Google announced its acquisition of QuickOffice mid 2012, while assuring on the goal of getting more done with the Productivity Suite through the enabling of seamless interoperability with popular file formats. Now, Google's QuickOffice has made its first appearance in the ability to edit Office Documents right within Chrome OS.

The ability to edit Office Docs in Chrome OS comes as an answer to compatibility challenge presented by Microsoft's Office Mobile, while filling-in the gap on Google Apps incompatibility problems.

Google's attempt in deploying QuickOffice within a browser has long been rumored, and now has eventually found its way on Chrome OS. The company has labored to bring the compatibility aspect along with the functionality of Google Apps.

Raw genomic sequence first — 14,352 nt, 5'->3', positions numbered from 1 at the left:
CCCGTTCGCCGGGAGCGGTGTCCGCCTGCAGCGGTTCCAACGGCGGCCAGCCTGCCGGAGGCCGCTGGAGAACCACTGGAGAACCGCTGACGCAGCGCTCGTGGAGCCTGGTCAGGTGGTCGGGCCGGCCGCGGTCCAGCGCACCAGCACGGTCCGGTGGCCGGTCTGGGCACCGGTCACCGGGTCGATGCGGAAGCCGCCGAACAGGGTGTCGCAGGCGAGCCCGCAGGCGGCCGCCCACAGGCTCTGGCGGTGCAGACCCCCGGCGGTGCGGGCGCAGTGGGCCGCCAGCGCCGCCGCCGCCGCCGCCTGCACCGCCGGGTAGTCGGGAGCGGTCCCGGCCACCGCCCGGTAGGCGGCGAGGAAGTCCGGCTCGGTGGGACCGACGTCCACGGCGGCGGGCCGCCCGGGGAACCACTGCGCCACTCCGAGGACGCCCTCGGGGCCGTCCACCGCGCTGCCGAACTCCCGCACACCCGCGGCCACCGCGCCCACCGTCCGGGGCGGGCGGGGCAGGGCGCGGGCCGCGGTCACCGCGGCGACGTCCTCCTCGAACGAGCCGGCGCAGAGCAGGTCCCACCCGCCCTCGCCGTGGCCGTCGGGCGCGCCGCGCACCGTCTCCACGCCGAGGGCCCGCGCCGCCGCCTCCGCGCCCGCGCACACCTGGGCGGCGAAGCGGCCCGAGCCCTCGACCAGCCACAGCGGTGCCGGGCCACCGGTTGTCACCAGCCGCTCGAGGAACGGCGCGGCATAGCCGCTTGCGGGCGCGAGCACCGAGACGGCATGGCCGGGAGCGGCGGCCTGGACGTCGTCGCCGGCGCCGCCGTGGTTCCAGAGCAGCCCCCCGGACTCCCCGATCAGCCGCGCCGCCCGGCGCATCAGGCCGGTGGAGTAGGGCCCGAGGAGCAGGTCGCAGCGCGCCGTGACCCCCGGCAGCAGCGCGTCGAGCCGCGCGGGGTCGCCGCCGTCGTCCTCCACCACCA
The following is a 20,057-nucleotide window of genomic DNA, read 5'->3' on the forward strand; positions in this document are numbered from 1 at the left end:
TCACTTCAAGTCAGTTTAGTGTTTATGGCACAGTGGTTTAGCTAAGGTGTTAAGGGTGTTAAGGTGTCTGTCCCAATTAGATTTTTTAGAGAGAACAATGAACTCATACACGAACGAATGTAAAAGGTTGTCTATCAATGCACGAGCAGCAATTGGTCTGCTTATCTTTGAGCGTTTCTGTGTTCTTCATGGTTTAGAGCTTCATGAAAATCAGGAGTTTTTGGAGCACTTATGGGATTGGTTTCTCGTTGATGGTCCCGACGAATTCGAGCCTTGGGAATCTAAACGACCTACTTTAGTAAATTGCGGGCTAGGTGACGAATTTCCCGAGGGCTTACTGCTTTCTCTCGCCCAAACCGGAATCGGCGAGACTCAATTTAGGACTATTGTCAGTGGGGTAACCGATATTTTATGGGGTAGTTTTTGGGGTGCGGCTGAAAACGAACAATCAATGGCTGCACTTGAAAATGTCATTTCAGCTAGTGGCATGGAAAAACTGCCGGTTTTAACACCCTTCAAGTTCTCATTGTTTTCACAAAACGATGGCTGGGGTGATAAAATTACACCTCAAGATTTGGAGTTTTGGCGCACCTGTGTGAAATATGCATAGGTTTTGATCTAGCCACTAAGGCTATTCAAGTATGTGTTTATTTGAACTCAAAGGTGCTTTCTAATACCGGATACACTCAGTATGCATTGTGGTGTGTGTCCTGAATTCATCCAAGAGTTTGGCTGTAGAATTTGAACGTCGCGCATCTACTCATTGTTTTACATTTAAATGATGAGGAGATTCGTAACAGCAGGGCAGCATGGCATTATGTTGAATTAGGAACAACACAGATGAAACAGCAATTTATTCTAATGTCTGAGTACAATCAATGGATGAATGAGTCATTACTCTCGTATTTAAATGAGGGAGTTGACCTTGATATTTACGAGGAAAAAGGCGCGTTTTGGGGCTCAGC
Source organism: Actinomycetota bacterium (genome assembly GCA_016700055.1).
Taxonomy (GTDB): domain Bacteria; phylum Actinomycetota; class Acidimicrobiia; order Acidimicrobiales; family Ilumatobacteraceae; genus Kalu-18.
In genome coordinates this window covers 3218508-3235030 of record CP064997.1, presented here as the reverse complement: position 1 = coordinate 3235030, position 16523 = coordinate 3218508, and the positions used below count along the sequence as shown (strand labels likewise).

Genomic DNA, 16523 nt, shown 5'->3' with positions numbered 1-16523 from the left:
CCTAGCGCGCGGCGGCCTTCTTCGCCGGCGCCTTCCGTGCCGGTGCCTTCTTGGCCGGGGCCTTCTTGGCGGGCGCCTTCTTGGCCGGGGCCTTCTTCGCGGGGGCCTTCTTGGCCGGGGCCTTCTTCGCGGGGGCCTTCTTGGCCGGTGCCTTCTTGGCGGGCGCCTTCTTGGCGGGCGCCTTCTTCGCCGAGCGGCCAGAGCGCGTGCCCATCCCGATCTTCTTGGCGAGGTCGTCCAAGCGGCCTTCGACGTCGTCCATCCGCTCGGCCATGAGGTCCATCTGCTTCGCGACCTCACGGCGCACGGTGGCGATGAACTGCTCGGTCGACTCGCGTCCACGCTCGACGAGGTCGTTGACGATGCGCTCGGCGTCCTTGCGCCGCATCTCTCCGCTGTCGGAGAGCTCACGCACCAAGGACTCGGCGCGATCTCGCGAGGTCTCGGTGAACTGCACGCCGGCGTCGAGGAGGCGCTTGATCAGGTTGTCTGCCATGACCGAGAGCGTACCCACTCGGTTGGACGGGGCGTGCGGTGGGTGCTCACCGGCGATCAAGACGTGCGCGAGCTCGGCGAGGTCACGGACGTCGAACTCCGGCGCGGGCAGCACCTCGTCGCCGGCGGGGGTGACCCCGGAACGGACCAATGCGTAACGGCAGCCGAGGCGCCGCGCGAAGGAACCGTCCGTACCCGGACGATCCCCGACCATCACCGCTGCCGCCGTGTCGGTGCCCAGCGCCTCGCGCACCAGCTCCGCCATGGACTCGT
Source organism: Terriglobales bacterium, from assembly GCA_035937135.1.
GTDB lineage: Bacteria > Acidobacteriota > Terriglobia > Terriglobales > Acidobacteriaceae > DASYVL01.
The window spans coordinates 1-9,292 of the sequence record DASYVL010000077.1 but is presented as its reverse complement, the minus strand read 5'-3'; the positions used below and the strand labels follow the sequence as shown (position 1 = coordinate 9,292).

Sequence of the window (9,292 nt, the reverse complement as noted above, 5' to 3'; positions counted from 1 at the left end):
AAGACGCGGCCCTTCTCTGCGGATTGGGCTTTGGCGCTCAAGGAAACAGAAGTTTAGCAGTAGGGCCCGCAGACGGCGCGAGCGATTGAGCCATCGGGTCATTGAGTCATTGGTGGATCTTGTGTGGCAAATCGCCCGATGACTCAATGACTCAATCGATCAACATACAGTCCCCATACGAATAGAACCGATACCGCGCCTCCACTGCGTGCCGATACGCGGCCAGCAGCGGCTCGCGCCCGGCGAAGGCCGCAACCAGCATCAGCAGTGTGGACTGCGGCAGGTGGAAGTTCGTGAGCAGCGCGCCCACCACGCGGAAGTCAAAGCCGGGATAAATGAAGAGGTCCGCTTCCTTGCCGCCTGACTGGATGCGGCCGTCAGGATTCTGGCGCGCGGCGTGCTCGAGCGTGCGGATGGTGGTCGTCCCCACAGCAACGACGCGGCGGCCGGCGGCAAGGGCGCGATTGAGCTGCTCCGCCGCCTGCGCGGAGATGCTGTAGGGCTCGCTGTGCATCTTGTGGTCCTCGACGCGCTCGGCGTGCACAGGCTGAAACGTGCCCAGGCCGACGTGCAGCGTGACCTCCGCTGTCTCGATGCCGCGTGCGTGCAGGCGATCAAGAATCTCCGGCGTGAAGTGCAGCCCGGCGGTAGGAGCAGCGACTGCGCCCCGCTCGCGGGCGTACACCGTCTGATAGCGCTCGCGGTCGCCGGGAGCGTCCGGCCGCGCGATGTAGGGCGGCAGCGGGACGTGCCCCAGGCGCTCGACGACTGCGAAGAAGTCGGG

Google's QuickOffice, however, does not present any threat to Microsoft's Office Suite, because its functionality cannot yet match the later. But given the fact that it's running on the unstable Dev channel of Chrome OS means the feature has not been made available for the public, hence not fully ready.

Eventually, within the coming months will see the arrival of the feature to the stable channel. Before then, if you would like to give the new feature a spin, you'll need to get a Chromebook while ensuring its running version 29.0.1547.2 or later.

Google's QuickOffice: Edit Office Docs within Chrome OS

Microsoft's resolve to filling-in the web app productivity space dominated by Google is increasingly on the spotlight as the company demonstrated more collaborative Office features on more devices. The new update means bringing more real-time collaborations to Office web apps, which hitherto had been available only on the desktop Office software.